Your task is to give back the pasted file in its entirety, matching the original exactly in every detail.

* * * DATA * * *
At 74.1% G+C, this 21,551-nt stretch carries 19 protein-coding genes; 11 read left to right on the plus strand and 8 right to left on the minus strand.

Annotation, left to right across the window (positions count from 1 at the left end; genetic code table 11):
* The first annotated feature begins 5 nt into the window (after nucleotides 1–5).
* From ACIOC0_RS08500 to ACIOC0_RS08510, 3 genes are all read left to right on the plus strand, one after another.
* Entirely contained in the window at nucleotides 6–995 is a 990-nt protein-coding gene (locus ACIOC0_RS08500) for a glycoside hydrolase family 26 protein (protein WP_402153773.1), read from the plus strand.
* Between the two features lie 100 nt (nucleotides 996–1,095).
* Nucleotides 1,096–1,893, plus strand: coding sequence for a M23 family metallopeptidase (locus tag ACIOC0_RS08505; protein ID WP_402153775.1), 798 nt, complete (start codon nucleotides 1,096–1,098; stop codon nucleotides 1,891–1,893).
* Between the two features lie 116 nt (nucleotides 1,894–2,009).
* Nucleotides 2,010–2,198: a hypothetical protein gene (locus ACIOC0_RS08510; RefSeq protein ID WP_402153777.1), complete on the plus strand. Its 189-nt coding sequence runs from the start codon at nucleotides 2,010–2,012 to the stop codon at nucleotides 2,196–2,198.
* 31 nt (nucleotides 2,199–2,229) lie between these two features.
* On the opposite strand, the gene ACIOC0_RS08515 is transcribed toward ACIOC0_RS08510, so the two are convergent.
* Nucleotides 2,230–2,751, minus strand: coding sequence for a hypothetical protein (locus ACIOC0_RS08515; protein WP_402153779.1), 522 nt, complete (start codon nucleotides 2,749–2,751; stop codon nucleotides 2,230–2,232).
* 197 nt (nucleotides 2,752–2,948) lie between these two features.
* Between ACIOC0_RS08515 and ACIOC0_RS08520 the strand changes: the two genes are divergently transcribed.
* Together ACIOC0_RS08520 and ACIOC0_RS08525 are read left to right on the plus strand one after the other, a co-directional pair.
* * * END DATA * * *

At 74.1% G+C, this 21,551-nt stretch carries 19 protein-coding genes; 11 read left to right on the plus strand and 8 right to left on the minus strand.

Annotation, left to right across the window (positions count from 1 at the left end; genetic code table 11):
* The first annotated feature begins 5 nt into the window (after nucleotides 1–5).
* From ACIOC0_RS08500 to ACIOC0_RS08510, 3 genes are all read left to right on the plus strand, one after another.
* Entirely contained in the window at nucleotides 6–995 is a 990-nt protein-coding gene (locus ACIOC0_RS08500) for a glycoside hydrolase family 26 protein (protein WP_402153773.1), read from the plus strand.
* Between the two features lie 100 nt (nucleotides 996–1,095).
* Nucleotides 1,096–1,893, plus strand: coding sequence for a M23 family metallopeptidase (locus tag ACIOC0_RS08505; protein ID WP_402153775.1), 798 nt, complete (start codon nucleotides 1,096–1,098; stop codon nucleotides 1,891–1,893).
* Between the two features lie 116 nt (nucleotides 1,894–2,009).
* Nucleotides 2,010–2,198: a hypothetical protein gene (locus ACIOC0_RS08510; RefSeq protein ID WP_402153777.1), complete on the plus strand. Its 189-nt coding sequence runs from the start codon at nucleotides 2,010–2,012 to the stop codon at nucleotides 2,196–2,198.
* 31 nt (nucleotides 2,199–2,229) lie between these two features.
* On the opposite strand, the gene ACIOC0_RS08515 is transcribed toward ACIOC0_RS08510, so the two are convergent.
* Nucleotides 2,230–2,751, minus strand: coding sequence for a hypothetical protein (locus ACIOC0_RS08515; protein WP_402153779.1), 522 nt, complete (start codon nucleotides 2,749–2,751; stop codon nucleotides 2,230–2,232).
* 197 nt (nucleotides 2,752–2,948) lie between these two features.
* Between ACIOC0_RS08515 and ACIOC0_RS08520 the strand changes: the two genes are divergently transcribed.
* Together ACIOC0_RS08520 and ACIOC0_RS08525 are read left to right on the plus strand one after the other, a co-directional pair.